The U.S. support has come from various sources, including Defense Secretary Hagel and his Chief of Staff, former officials Richard Armitage and Joseph Nye, former Director of National Intelligence Dennis Blair, Vice President Biden, and at a press conference in Tokyo last month, President Obama. Some pundits are quick to point out that in official statements the U.S. refrains from endorsing reinterpretation, couching its support in the kind of language used in its Joint Statement with Japan: “The United States welcomes and supports Japan’s consideration of the matter of exercising the right of collective self-defense.” The distinction between “supporting X” and “supporting consideration of X” would be meaningful if the U.S. ever did the latter while opposing X. When then-Prime Minister Hatoyama sought to reconsider construction of a new Marine base in Okinawa to replace an old one, he encountered not support but a brick wall from the Obama administration and ended up resigning. As that case shows, Japanese politicians resist U.S. dictates at their peril; American backing can be equally consequential.

At any rate, as in Obama’s press conference, officials sometimes slip up and say what they mean: “the alliance is so important and collective self-defense is so important.” A more accurate characterization of the U.S. position is that it doesn’t care how CSD is authorized, as long as it’s done quickly. Should Abe succeed in reinterpreting Article 9, there is no doubt that the U.S. will welcome it, popular will and constitutionalism be damned.

I must confess to some ambivalence about Article 9. On the one hand, its renunciation of war is a profound example to the world. On the other, government interpretations have subjected it for decades to death by a thousand cuts, to the point that little remains beyond a vague commitment to a defensive orientation. That means little when even outright aggressors claim to be acting defensively, and littler still coming from politicians who consider themselves entitled to redefine words and phrases at will.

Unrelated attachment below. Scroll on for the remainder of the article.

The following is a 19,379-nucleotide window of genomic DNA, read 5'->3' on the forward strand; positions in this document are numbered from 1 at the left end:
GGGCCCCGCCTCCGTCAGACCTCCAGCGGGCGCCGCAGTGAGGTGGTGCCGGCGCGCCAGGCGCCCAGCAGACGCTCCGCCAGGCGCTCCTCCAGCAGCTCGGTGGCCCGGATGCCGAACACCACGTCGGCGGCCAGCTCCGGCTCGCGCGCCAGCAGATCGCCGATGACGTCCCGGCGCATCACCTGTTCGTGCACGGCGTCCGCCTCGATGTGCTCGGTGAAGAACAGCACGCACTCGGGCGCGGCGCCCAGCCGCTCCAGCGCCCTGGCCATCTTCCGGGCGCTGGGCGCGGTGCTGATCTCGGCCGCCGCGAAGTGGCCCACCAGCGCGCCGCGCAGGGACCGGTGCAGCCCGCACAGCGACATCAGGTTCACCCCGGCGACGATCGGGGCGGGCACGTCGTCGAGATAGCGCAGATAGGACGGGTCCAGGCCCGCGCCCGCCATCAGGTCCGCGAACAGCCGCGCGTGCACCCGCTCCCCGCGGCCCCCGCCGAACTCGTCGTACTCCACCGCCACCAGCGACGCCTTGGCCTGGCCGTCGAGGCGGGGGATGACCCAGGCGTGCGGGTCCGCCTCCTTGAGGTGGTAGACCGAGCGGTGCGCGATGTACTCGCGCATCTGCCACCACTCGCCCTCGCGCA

The Constitution’s boldest guardians are members of the generation that remembers the horrors visited upon Japan, while many younger people are legitimately concerned about China’s military expansionism. Some are even seduced by romantic depictions of “the Greater East Asian War.”

Is an Article 9 so compromised worth saving? Or is the greater threat to constitutionalism the self-deception in maintaining an Article 9 the original meaning to which dwindling numbers of Japanese are fully committed? After all, despite forswearing “land, sea and air forces, as well as other war potential,” Japan has one of the highest military budgets in the world. While the Constitution’s preamble affirms “we have determined to preserve our security and existence, trusting in the justice and faith of the peace-loving peoples of the world,” it was the U.S. that took on the bulk of Japan’s defense; if not for that, support for Article 9 would collapse.

Some might argue that with government interpretations already suffused with linguistic contortions and illogic, Abe is only continuing the practice. But the existence of precedents for contemptible behavior is no argument for allowing it to continue. At least Article 9 still serves as a brake on the designs of jingoists like Abe – that’s why he’s bent on neutering it. But should the prohibition on CSD fall, it is hard to see Article 9 surviving. Most Japanese constitutional scholars interpret Article 9 strictly, and one, reacting to a report just released by Abe’s hand-picked panel, said it “would remove all restrictions by Article 9 of the Constitution on the actions of the government. That would not be simply changing the constitutional interpretation, but a destruction of the Constitution.”